When we press the "Build" button, the Xcode build system will process the project/workspace, take into account all the source and data files, targets, build settings and dependency relationships, separate them into Task units. Those tasks will be represented as a directed graph, describing what tasks need to run and the dependency order between them so the build system can decide what tasks should be run first or run before other tasks.


Then this graph will be used as input for the Apple's open source low-level execution engine called llbuild, and the build system then knows exactly which tasks to execute and their order.


Separating the build process into tasks also has advantage for efficient build, which we usually mention as incremental build. Each task in the build graph has a signature, which is the hash computed from stat info of inputs (e.g. file path, modified timestamp, ...) and other task metadata (e.g. compiler version, ...). This hash will be used to compare with the previous one to detect changes and determine whether a task should be run.

We have mentioned about the dependency order. So where do those dependencies come from?

  • Built in: The build system contains rules for the compiler, the linker, the assert catalogue, ... These rules define what kind of files are accepted as inputs and outputs are produced (you can check at the "Build rule" tab for any targets inside project for more details) build-rule-dependency.png
  • Target dependencies: These are kind of explicit dependency which we mentioned before, define the orders in which targets are built as well. target-depenencies.png
  • Implicit dependencies: Libraries listed in Link Binary With Libraries are also treated as implicit dependencies. link-binary-dependencies.png
  • Build phase dependencies: Tasks associated with each of these phases are usually running groups according to the order in which the phases are listed. But the build system might ignore that order if it knows better build-phase-dependencies.png
  • Scheme order dependencies: The targets listed in the build scheme are built one by one in the order that they are appearing if we turn parallelize build off. However, if the parallelize build is on, Xcode will attempt to build them in parallel so we can get better build performance. Scheme-orders-dependencies.png We might wonder how is the different between the explicit dependency in Target dependencies and the implicit dependency in Link Binary With Libraries. For the Target dependencies, we specifies other targets, in the same project or a referenced project, that Xcode must build before it builds the current target. Simply put, this defines the build order. While the Link Binary With Libraries is for the linking phase, we specifies libraries & frameworks needed for our current target so that the linker will get the corresponding symbols to put them into the output binary.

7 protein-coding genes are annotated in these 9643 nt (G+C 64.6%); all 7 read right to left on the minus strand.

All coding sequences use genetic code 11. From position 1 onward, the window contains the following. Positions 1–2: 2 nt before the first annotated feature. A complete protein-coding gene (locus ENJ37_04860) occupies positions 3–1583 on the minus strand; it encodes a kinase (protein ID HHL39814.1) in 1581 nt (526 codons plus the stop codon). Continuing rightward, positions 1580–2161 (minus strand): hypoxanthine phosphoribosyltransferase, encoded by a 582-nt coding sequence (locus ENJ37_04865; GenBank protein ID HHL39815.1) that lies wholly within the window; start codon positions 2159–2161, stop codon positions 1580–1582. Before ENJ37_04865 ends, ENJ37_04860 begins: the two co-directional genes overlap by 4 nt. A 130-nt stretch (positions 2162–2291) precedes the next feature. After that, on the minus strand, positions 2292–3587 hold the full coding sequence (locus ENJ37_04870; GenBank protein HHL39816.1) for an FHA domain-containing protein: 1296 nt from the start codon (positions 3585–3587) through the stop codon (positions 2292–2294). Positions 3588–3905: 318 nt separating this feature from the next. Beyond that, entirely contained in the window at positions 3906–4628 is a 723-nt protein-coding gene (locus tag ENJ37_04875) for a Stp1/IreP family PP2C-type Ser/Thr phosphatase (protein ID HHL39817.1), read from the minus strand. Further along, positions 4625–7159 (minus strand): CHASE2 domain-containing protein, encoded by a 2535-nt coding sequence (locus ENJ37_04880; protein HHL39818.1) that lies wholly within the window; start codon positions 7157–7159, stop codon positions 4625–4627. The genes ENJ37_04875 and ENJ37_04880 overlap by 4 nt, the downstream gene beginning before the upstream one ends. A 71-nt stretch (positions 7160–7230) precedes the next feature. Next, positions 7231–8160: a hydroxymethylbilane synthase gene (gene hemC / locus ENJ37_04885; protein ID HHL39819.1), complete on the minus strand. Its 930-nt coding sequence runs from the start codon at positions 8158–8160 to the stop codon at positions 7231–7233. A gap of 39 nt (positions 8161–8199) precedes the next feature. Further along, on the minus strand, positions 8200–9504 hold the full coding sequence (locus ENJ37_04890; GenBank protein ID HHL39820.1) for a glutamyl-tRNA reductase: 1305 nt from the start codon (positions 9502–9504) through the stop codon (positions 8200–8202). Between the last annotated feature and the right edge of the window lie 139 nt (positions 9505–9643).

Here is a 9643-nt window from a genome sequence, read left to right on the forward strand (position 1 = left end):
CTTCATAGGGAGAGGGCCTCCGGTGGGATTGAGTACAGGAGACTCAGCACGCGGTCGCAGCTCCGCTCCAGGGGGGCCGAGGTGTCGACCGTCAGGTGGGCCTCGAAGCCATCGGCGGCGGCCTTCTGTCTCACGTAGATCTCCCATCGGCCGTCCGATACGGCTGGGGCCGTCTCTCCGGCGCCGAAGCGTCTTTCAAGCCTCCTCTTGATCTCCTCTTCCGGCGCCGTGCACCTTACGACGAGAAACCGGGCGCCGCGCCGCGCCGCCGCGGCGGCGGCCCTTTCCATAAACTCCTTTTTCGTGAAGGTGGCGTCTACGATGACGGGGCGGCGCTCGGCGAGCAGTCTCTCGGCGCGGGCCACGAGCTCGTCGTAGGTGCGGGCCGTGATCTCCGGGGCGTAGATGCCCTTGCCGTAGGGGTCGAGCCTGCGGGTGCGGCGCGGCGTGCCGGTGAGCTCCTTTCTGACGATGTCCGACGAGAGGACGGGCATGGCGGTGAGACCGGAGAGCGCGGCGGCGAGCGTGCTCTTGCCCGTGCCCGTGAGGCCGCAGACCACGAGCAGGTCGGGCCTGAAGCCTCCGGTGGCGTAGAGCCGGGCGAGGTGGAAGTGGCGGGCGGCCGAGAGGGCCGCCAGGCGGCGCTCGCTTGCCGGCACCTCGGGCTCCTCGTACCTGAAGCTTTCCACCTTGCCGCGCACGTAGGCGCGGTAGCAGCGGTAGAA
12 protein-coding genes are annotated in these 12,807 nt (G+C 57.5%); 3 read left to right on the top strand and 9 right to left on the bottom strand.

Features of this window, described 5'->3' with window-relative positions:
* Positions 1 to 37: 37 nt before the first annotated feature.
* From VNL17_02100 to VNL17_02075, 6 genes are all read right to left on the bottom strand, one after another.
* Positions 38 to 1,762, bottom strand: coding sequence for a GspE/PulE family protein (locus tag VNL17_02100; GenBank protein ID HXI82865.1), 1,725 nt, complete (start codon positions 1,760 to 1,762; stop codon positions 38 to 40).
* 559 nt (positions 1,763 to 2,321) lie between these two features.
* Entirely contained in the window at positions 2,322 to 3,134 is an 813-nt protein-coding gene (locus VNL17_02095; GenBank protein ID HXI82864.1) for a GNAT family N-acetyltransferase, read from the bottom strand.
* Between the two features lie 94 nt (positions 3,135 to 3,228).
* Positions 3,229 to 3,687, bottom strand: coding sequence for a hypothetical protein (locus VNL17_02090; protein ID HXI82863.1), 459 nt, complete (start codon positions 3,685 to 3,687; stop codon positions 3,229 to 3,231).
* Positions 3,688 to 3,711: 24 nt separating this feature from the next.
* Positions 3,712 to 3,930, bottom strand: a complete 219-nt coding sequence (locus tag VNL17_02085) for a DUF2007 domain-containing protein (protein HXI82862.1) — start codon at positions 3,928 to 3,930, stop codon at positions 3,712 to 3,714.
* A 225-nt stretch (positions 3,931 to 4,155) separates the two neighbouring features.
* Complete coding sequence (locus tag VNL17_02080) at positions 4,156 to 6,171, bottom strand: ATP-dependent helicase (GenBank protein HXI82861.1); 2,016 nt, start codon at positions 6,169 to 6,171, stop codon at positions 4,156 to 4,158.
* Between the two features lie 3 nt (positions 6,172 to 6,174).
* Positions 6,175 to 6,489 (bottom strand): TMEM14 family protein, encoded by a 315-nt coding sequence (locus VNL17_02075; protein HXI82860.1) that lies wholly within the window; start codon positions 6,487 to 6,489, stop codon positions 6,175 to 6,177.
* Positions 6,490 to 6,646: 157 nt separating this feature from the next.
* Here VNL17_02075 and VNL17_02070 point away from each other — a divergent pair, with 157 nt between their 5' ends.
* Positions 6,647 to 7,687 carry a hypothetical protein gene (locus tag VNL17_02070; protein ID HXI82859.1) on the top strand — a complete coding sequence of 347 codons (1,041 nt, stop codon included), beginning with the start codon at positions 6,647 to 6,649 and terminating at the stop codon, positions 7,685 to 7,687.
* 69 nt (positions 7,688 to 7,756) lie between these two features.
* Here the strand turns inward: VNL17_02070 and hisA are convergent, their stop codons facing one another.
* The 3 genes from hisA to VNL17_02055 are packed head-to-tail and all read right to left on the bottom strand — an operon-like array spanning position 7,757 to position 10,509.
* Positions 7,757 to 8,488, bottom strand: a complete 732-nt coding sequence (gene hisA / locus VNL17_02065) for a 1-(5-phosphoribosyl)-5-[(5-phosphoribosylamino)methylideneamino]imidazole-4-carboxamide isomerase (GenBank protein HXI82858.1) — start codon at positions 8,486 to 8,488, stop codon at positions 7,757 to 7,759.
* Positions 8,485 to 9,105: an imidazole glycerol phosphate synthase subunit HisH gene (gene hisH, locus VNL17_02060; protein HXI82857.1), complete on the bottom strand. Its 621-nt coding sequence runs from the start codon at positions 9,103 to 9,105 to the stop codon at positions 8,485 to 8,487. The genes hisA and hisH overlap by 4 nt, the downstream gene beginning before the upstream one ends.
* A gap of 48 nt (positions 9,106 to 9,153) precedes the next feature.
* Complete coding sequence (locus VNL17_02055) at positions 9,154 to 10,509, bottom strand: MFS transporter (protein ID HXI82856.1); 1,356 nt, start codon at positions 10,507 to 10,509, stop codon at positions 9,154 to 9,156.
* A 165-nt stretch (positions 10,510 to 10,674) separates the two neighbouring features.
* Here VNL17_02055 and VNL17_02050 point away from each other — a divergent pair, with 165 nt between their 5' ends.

The compilers

  1. Clang compiler-clang.png Clang is an Apple's official compiler for the C language family (C, C++, Objective C/C++, ...). It has interesting background as a replacement for GCC. We need header files (.h) and their corresponding implementation files (.m) in order to compile them into .o files. A header file is a promise, saying that the implementation exists somewhere else. As a developer, we need to ensure that. Otherwise, we will get link errors at the linker step (will talk about it later)

We've already known that the implementation (inside .m files) will be looked for to match its corresponding header (.h files) at linking time. But how the headers will be found? Take an example when one header file called foo.h import another header bar.h. They are both in the same target but not in the same directory. But in the source code of foo.h we can just simply use #import "bar.h" How can Clang find the exact header we want? The answer is it uses something called "Header maps" - or .hmap files. Those are "files Xcode uses to compile the locations of the headers used in a target". They even help to find headers in other frameworks/targets by appending framework name. More details at here header-maps-example.png In the above example, the "project-headers" hmap file helps to map any usage of PetKit.h file to its corresponding PetKit target by appending the framework name before it (PetKit/PetKit.h). The "own-target-headers" hmap file then maps to its exact source path in the directory structure.

However, the "Header map" is only use for developer's code, and we also use other headers from system header files. For example, we use the Foundation framework everyday. Its corresponding header files include the Foundation.h header. How are they being found? Clang just simple searches in some paths e.g.:

$(SDKROOT)/System/Library/Frameworks.(framework directory)

It's obvious for the purpose of "import" statement: We want to reuse the code from somewhere else. However, it is just from the code writer's perspective and Clang doesn't mind it. It just simply brings the source code to the place where the import statements are put. This naive approach is not efficient as it will cause a lot of duplicated code, but it can be solved by using "Clang Module". By introducing "module" with semantic import, Clang can parse the header only once and store the information in the disk and reuse it. In order to link between modules and headers, we need module map. It describes how a certain set of header files translate onto our module, including the name of the module, what headers are part of this module. For example, the following is the module map file of the "Foundation.framework": image-20200706092447210.png One of the obvious use case for the module map is when we use Objective C code inside Swift. In this case we need module map to import Objective C header as "module" (we can not import header files directly). Then in Swift we only need to do like:

import Foundation

Note that the "Foundation.h" header above is umbrella header, it includes all of the headers within its directory (and any subdirectories), so we don't need to write out header declarations for every library header.

  1. Swift compiler-swift.png